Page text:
Chemical engineers at MIT have used carbon nanotubes to build the most sensitive electronic detector yet for sensing deadly gases.
The technology can detect the presence of harmful gases such as sarin, mustard gas, ammonia and VX nerve agents.
It has the potential to be used as a low-cost, low-energy device that could be carried in a pocket or deployed inside a building to monitor hazardous chemicals.
"We think this could be applied to a variety of environmental and security applications," said Michael Strano, the Charles and Hilda Roddey Associate Professor of Chemical Engineering at MIT, and senior author of the paper.
The super-sensitive detector is built using an array of carbon nanotubes aligned across microelectrodes.
Each tube consists of a single-layer lattice of carbon atoms, rolled into a long cylinder which acts as a molecular wire.
When a particular gas molecule binds to the carbon nanotube, the tube's electrical conductivity changes. Because each gas affects conductivity differently, gases can be identified by measuring the conductivity change after binding.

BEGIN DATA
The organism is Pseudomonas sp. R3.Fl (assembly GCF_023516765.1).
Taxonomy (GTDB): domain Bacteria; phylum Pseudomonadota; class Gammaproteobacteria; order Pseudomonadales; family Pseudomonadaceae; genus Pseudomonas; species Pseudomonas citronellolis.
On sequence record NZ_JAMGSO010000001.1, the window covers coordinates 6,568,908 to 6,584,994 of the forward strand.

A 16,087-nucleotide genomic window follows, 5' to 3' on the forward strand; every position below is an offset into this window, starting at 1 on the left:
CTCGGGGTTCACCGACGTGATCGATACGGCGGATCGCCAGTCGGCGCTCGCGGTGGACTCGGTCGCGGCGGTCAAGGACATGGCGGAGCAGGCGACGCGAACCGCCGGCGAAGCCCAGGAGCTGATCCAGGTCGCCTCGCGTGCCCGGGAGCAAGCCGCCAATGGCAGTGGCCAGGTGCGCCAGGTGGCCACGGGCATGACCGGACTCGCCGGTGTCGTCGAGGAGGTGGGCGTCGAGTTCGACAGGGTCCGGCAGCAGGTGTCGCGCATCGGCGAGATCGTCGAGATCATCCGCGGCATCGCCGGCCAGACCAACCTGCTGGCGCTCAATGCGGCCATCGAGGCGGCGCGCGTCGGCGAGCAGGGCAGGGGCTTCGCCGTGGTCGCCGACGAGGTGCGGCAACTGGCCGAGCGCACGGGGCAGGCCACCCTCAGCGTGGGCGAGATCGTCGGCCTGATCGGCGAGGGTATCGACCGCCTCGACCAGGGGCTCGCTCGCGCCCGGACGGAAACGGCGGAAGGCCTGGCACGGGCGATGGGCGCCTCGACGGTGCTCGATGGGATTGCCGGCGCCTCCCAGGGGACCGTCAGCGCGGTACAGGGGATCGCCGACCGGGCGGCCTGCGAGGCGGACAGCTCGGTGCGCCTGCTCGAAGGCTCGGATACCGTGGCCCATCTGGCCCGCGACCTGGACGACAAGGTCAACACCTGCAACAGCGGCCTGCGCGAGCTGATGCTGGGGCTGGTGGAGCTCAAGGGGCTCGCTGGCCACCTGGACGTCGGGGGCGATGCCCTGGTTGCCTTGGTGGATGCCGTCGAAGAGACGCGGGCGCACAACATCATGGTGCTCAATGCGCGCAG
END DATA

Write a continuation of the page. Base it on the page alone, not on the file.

According to the paper, published in Angewandte Chemie, the sensor has exhibited record sensitivity to molecules mimicking organophosphate nerve toxins such as sarin.
It can detect minute quantities as low as 1 femtomole, roughly equivalent to a concentration of 25 parts per trillion.
The nanotube sensors require just 0.3mW to run, so one sensor could run essentially forever on a regular battery.
"It is something that could sit in the corner of a room and you could just forget about it," said Strano.
The scientist reckons that this is the first nanotube sensor that is passively reversible at this level of sensitivity, allowing the sensor to detect a series of gas exposures in rapid succession.
The work was funded by the US Department of Homeland Security. Similar research into the use of graphene to detect gases is being done by other researchers.
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